quarta-feira, 13 de abril de 2011

Mideast on Target

Israel's Deceptive Calm

by Yisrael Ne'eman

There is a general feeling in Israel that Middle Eastern instability will bypass the Jewish State. But while Israel is not a state repressing basic freedoms, has a democratic elective system and has no expectation of an uprising by the Facebook and Twitter generation short term future events on its doorstep may very well lead to conflict. Here we need to consider events in Syria, Lebanon, Jordan and among the Palestinians.

Although less friendly than before, it seems unlikely that Egypt will become directly involved in conflict with Israel, even if Hamas is now welcomed in Cairo. It is not clear whether the Egyptians will allow for a much greater amount of rockets, weapons and ammunition to enter the Gaza Strip. Previously attempts at halting contraband were partially successful. In the meantime medium range missiles capable of hitting the Tel Aviv outskirts are reportedly in the Hamas arsenals.

On the other hand instability in Syria, despite the media blackout, is increasing in scope. Should Assad and his Alawite minority begin to lose their grip on power, logic determines a two step approach for regime survival - a violent internal crackdown possibly of the 1982 Hama variety (10,000s killed) and the search for an outside enemy in an effort to reunite a diverse Syrian state comprising many minorities and a majority Sunni population polarized between religious Muslim Brotherhood and secular Ba'ath supporters. Using state controlled media, Damascus only needs the correct timing to identify the external threat – Israel.

Lebanon is sitting on a powder keg of ethnic/religious tensions between Sunnis, Shiites, Druze, Maronites and the Greek Orthodox. The Shiite Hezbollah militia is far more powerful than the Lebanese Army which itself has undergone a certain Shia-fication. One only need recall the Shiite army officer whose troops opened fire on Israel and killed a reserve colonel last summer. Tensions will come to a head when the UN finally issues its report exposing the culprits responsible for the assassination of former Sunni PM Saad Hariri's father Rafik Hariri in 2005 who himself was a leading political and economic figure having also served as PM. It is widely believed Hezbollah and quite possibly Syria will be blamed for the assassination. Shiite Iran, a close ally of both, will continence no such accusations preferring to deflect Lebanese and world attention to an outside enemy, namely Israel. Here too, timing will be significant, although unlike the Syrian front, Hezbollah has already promised that if it is "falsely accused" of the assassination they blame on Israel, the organization/militia will reserve the right of response.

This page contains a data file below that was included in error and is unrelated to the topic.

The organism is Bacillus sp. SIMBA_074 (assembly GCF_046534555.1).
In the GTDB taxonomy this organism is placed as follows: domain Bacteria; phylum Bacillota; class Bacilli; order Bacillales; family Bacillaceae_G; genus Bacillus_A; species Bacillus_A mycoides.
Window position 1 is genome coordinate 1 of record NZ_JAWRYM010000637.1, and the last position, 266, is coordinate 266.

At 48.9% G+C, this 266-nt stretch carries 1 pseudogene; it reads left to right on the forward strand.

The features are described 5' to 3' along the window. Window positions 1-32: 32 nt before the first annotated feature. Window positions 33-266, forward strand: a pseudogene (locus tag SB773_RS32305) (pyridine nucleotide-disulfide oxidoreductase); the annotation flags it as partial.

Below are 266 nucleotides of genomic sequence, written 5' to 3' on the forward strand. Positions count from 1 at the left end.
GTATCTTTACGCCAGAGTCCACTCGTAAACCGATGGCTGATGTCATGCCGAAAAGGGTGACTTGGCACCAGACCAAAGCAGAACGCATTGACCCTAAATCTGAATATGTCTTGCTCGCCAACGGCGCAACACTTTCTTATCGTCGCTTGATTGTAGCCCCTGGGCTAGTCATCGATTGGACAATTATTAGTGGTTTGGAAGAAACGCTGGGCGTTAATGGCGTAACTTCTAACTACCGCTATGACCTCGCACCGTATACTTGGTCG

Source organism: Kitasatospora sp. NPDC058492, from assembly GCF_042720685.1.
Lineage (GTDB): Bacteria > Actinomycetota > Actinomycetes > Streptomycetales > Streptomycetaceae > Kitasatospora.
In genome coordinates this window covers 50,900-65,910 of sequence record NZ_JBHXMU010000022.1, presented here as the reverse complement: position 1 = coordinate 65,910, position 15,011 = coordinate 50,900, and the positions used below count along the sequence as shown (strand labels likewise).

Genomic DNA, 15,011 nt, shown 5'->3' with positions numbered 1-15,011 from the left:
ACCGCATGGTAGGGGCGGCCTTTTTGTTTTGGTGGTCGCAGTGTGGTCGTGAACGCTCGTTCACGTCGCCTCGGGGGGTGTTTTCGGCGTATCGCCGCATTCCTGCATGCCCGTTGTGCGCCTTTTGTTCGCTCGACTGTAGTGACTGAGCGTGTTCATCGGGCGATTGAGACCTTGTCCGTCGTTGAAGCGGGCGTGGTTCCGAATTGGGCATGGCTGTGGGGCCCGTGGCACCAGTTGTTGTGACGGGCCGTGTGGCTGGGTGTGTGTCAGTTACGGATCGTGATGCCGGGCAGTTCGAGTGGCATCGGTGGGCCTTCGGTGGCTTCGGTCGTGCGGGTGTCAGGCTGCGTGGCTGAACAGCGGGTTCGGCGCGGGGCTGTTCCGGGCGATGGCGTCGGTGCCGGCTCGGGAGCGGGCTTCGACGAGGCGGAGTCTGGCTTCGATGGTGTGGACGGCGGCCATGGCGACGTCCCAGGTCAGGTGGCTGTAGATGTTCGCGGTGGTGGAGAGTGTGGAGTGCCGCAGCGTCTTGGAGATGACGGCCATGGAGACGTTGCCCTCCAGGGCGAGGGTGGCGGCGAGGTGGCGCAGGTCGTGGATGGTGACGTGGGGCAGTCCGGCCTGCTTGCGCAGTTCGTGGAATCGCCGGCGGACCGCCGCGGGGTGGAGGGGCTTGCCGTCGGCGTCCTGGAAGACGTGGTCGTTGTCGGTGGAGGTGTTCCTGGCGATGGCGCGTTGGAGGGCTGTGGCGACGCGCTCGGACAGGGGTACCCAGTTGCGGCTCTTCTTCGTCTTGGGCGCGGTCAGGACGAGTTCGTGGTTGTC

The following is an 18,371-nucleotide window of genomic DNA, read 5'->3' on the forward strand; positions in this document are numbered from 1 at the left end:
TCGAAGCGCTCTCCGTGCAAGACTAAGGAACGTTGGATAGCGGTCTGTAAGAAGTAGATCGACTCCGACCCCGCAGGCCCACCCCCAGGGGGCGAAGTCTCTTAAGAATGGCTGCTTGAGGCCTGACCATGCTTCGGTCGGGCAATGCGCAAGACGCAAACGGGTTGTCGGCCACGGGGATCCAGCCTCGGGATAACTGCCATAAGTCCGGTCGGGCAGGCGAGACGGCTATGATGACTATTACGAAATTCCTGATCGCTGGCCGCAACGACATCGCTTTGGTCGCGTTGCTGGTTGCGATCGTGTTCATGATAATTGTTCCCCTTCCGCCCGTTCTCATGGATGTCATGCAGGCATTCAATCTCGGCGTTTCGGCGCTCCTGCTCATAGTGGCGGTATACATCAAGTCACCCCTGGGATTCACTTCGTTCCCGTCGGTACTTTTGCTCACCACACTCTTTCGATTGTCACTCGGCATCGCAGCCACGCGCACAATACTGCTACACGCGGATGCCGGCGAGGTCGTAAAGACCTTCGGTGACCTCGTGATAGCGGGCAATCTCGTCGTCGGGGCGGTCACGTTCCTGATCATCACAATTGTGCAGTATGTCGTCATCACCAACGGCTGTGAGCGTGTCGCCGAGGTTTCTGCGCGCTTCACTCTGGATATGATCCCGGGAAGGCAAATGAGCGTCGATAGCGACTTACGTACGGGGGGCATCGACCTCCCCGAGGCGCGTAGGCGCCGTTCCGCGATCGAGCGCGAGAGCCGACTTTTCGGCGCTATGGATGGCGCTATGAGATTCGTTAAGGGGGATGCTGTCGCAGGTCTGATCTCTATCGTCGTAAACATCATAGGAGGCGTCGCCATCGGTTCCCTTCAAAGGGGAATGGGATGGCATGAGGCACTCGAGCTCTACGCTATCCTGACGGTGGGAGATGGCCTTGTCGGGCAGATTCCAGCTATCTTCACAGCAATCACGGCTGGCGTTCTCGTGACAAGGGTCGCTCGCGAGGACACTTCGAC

Next there is Jordan where there is an almost total voluntary Western news blackout, but events are reported in Israel. King Abdullah II is under increasing pressure not only from Palestinian elements which comprise some two-thirds of the monarchy's population, but increasingly radical elements of the Muslim Brotherhood are making inroads, not only among Palestinians but even in certain Bedouin tribes considered loyal to the king himself. Calls for canceling the peace accords of 1994 coupled with demands for Israel's destruction are being heard with increasing frequency. Abdullah's grip on power may be slipping.